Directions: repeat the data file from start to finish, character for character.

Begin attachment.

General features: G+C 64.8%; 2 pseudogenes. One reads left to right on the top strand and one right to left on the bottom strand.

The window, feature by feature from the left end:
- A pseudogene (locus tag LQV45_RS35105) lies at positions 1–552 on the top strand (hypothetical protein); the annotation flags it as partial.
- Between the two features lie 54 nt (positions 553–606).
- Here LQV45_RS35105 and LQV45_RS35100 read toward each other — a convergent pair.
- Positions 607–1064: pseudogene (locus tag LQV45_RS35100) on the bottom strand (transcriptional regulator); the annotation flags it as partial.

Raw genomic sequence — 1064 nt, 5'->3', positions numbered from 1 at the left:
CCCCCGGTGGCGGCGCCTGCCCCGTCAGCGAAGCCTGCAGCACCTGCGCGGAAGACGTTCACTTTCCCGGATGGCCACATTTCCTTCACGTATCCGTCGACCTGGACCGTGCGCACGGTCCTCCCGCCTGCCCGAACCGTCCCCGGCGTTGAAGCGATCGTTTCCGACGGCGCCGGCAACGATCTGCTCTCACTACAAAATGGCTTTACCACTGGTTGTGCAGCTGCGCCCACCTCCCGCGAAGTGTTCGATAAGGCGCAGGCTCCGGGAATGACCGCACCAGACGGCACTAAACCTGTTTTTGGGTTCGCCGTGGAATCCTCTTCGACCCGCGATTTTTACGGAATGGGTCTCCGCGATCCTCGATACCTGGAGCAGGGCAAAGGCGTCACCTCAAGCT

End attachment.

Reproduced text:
General features: G+C 64.8%; 2 pseudogenes. One reads left to right on the top strand and one right to left on the bottom strand.

The window, feature by feature from the left end:
- A pseudogene (locus tag LQV45_RS35105) lies at positions 1–552 on the top strand (hypothetical protein); the annotation flags it as partial.
- Between the two features lie 54 nt (positions 553–606).
- Here LQV45_RS35105 and LQV45_RS35100 read toward each other — a convergent pair.
- Positions 607–1064: pseudogene (locus tag LQV45_RS35100) on the bottom strand (transcriptional regulator); the annotation flags it as partial.

Raw genomic sequence — 1064 nt, 5'->3', positions numbered from 1 at the left:
CCCCCGGTGGCGGCGCCTGCCCCGTCAGCGAAGCCTGCAGCACCTGCGCGGAAGACGTTCACTTTCCCGGATGGCCACATTTCCTTCACGTATCCGTCGACCTGGACCGTGCGCACGGTCCTCCCGCCTGCCCGAACCGTCCCCGGCGTTGAAGCGATCGTTTCCGACGGCGCCGGCAACGATCTGCTCTCACTACAAAATGGCTTTACCACTGGTTGTGCAGCTGCGCCCACCTCCCGCGAAGTGTTCGATAAGGCGCAGGCTCCGGGAATGACCGCACCAGACGGCACTAAACCTGTTTTTGGGTTCGCCGTGGAATCCTCTTCGACCCGCGATTTTTACGGAATGGGTCTCCGCGATCCTCGATACCTGGAGCAGGGCAAAGGCGTCACCTCAAGCT